The NBA Finals seem to be drawing to a close a few games before most people expected it to. When the Spurs took care of the Thunder and the Heat took down the Pacers, it seemed like a foregone conclusion that the rematch of last season’s NBA Finals would come down to a deciding game seven, just as it did in 2013. In reality, however, if not for a good few minutes down the stretch from Miami in game 2, the NBA Finals would already be over. The Heat, a team that came into this series 7-0 at home in the playoffs lost two in Miami, and to top it off, both were by double digits. Miami fans, (or is bandwagoners a better word?) booed their own team and left the game early. This is a result straight out of a San Antonio super-fan’s dreams.
So how did this difference between expectations of a nail-biter series and the current runaway romp by the Spurs happen? How did Miami lose by a total of 40 points in two home games? First off, I think the general population went into this series underestimating the Spurs. I know, it seems dumb. The Spurs were the one seed and coasted through most of the playoffs. But in reality, we all know that the big story in basketball is always the Heat, and their constant news attention, whether it be praise or ridicule (and there is a fair amount of both) always seems to take precedence over anything else going on. They are a very polarizing team. 99% of people either love the Heat or hate them. So of course they will get more attention then the Spurs, giving off a false perception that they are a better team when in reality it is a very good matchup.
The Spurs also came into this series mad. They should’ve won the NBA Finals last year, and they know that. This team has had a year to taken in that loss and the pain felt during this long time since last years finals has made them understand their mistakes, grow as a team, and be ready to come back harder than ever. Coach Popovich has made them ready for this moment. The Spurs were just angry, and the Heat weren’t ready for it.
So from this we can understand that the finals weren’t the Heat trying to get past one more roadblock so they could hoist their third trophy in as many years. The Spurs are as good of a team as the Spurs, and most analysts won’t tell you otherwise. Tim Duncan is a future hall-of-famer. The Spurs have been playing some of their best basketball of the year, and their teamwork and cooperation has been incredible. This and their consistency and strong defense have led to a domination of the defending champions. But the series isn’t over yet. Here is specifically what Miami needs to do to make this a series again.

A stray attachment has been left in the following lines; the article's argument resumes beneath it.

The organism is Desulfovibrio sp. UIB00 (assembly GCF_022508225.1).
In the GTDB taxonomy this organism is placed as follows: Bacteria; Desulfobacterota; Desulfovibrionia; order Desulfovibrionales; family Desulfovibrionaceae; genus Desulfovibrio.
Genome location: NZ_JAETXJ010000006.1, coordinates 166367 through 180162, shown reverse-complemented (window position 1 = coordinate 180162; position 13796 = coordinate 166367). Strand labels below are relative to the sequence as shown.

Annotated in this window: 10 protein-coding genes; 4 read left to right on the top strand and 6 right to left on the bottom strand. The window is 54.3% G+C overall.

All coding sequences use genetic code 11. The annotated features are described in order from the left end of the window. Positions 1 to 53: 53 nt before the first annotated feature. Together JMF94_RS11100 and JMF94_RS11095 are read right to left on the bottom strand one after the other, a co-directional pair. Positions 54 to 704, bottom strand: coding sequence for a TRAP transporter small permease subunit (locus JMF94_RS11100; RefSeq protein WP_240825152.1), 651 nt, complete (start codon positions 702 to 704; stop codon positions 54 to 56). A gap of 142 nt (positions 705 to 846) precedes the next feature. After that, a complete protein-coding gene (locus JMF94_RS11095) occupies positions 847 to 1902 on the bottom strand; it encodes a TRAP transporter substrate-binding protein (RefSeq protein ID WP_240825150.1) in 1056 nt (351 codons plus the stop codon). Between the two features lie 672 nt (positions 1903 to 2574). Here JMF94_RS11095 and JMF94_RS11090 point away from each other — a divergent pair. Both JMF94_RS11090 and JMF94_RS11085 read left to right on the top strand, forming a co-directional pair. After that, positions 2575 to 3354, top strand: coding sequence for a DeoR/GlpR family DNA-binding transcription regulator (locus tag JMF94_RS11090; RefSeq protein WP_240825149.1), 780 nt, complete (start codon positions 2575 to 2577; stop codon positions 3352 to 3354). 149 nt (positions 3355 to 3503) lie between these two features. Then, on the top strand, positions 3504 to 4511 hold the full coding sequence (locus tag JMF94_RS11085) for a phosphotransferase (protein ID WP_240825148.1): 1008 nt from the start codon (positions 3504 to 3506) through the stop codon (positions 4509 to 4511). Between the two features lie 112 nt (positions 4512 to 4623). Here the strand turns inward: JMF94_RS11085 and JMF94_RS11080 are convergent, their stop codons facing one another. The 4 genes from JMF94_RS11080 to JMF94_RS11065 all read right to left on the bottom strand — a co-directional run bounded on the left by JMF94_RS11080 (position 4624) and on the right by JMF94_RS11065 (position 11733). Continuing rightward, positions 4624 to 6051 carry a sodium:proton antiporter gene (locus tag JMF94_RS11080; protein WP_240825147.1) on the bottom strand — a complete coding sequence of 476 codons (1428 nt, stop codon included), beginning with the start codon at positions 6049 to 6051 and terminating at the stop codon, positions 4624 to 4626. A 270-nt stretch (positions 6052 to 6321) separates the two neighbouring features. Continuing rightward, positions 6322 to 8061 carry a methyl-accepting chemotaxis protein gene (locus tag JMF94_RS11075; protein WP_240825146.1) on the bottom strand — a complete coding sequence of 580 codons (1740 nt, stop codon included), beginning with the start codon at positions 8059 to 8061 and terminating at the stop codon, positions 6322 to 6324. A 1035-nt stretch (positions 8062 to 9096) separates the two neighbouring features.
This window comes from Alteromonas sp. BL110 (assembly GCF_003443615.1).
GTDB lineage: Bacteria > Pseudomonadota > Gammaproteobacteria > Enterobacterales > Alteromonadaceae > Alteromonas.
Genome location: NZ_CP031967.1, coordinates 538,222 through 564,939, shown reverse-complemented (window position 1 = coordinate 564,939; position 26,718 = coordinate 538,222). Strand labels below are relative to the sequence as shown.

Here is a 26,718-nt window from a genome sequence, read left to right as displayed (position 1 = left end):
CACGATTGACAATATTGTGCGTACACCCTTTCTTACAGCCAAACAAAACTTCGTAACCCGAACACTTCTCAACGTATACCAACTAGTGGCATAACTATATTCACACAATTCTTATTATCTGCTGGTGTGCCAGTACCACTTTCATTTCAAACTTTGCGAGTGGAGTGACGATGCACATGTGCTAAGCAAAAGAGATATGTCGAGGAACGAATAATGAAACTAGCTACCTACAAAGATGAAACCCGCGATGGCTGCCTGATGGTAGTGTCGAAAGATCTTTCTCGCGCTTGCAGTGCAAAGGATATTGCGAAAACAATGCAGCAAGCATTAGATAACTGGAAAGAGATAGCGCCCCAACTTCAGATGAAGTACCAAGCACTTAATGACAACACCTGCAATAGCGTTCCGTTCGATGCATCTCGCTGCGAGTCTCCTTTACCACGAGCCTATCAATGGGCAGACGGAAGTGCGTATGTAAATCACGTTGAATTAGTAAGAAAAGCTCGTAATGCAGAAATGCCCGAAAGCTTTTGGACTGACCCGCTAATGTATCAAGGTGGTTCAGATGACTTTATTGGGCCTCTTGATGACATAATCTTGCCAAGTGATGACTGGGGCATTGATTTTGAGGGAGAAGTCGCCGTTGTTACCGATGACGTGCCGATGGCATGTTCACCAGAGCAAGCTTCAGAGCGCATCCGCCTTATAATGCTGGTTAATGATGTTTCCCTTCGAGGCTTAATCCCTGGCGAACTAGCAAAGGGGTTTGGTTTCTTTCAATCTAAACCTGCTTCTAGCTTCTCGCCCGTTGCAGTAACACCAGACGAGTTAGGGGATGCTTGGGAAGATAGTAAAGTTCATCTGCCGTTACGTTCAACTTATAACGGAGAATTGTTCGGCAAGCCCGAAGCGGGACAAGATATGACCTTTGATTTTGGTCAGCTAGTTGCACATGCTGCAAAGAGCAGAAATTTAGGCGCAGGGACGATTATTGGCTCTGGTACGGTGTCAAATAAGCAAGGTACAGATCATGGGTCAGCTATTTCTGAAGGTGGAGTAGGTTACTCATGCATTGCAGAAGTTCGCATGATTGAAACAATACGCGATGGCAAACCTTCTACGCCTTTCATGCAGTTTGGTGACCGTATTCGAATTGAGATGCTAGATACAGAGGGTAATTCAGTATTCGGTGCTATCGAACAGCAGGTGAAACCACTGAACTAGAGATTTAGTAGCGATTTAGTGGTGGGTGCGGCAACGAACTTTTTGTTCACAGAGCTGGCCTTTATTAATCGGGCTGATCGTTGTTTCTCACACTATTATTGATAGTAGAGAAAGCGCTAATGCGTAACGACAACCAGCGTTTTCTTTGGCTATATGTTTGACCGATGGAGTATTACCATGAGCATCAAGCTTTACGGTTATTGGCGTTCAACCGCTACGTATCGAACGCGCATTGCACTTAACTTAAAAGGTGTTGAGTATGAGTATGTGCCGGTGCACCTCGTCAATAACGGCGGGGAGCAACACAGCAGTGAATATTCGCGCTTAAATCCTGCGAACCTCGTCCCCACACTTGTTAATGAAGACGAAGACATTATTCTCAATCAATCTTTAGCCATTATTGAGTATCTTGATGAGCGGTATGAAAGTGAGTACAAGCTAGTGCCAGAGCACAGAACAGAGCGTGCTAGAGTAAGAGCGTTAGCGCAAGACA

1) Close out on San Antonio’s Shooters – A main reason for the Spurs’ two wins in Miami has been that the Spurs are moving the ball incredibly well. What this is doing is leaving the Spurs open for many uncontested threes and mid range jumpers, which the Spurs are doing an excellent job of converting. This was seen most clearly in game three where the Spurs put up an astounding 41 first quarter points en route to shooting over 59% from the field for the game. It is extremely difficult to beat a team shooting that good.
2) Win the Battle of the Benches – The Spurs are a much deeper team than the Heat and are comfortable playing everyone on their team in any game. The Spurs have players like Danny Green, Boris Diaw, Manu Ginobilli, and Marco Belinelli that can come off the bench and really make a difference. These players are outperformed their bench counterparts on the Heat such as Rashard Lewis, Shane Battier, and Norris Cole. The Heat need to get these players more involved in their offense so they can throw the Spurs off with multiple threats to score every time down the court.
3) Pass the Ball More! – I love the assists stat because in my opinion it does a great job of evaluating teamwork and how well players are helping each other. Over the four games in this series, the Spurs have 102 assists to the Heat’s 62. That’s an average of ten assists more per game. This means the Heat have to do more on each possession by themselves to get open looks, making it harder for them to score. In game 4 alone, the Heat had 13 assists while Boris Diaw, a big man on the Spurs had 9 by himself. I just find that kind of sad.
4) Do What You Do Best – The Heat can be an amazing basketball team, and even if you hate the Heat you know it’s in part because they’re so good. I think the Heat are most dangerous when they are in an attacking mindset, driving the lane, and then either taking easy layups or kicking it back out to open perimeter jump shooters. When they do this effectively, they are nearly unstoppable. It is absolutely demoralizing for a team to play good defense for 20 seconds of a 24 second shot clock for Lebron to then drive and kick it out to Chris Bosh or Ray Allen for a three. And the Heat are so good at this. Right now the Spurs are beating them at their own game, and the Heat need to change that or they’ll be goners.
It’s always interesting when a series gets close, and from a neutral point of view seeing these two great teams get to play seven games of ball is a wonderful thing. However, this won’t happen if the Heat don’t make some serious adjustments fast. Oh, and it would also help if LeBron didn’t cramp, and San Antonio could make sure their AC was functioning.
Thanks for reading,